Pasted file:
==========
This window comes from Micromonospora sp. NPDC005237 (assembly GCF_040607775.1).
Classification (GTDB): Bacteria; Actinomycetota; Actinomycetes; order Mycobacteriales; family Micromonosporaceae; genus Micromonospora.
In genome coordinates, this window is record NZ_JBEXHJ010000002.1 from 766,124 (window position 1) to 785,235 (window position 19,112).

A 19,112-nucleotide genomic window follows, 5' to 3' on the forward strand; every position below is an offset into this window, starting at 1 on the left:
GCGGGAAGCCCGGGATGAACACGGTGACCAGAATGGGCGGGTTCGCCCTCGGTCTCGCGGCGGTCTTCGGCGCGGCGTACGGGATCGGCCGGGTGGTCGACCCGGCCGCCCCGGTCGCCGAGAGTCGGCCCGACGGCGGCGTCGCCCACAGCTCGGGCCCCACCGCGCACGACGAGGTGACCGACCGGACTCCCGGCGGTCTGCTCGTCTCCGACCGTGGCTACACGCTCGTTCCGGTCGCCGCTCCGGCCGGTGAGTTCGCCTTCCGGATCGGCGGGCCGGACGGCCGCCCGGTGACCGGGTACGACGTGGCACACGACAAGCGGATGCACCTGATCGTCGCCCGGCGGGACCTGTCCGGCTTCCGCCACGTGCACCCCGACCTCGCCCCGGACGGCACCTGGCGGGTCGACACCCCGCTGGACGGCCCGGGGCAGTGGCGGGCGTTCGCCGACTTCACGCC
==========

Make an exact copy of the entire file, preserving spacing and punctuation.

This window comes from Micromonospora sp. NPDC005237 (assembly GCF_040607775.1).
Classification (GTDB): Bacteria; Actinomycetota; Actinomycetes; order Mycobacteriales; family Micromonosporaceae; genus Micromonospora.
In genome coordinates, this window is record NZ_JBEXHJ010000002.1 from 766,124 (window position 1) to 785,235 (window position 19,112).

A 19,112-nucleotide genomic window follows, 5' to 3' on the forward strand; every position below is an offset into this window, starting at 1 on the left:
GCGGGAAGCCCGGGATGAACACGGTGACCAGAATGGGCGGGTTCGCCCTCGGTCTCGCGGCGGTCTTCGGCGCGGCGTACGGGATCGGCCGGGTGGTCGACCCGGCCGCCCCGGTCGCCGAGAGTCGGCCCGACGGCGGCGTCGCCCACAGCTCGGGCCCCACCGCGCACGACGAGGTGACCGACCGGACTCCCGGCGGTCTGCTCGTCTCCGACCGTGGCTACACGCTCGTTCCGGTCGCCGCTCCGGCCGGTGAGTTCGCCTTCCGGATCGGCGGGCCGGACGGCCGCCCGGTGACCGGGTACGACGTGGCACACGACAAGCGGATGCACCTGATCGTCGCCCGGCGGGACCTGTCCGGCTTCCGCCACGTGCACCCCGACCTCGCCCCGGACGGCACCTGGCGGGTCGACACCCCGCTGGACGGCCCGGGGCAGTGGCGGGCGTTCGCCGACTTCACGCC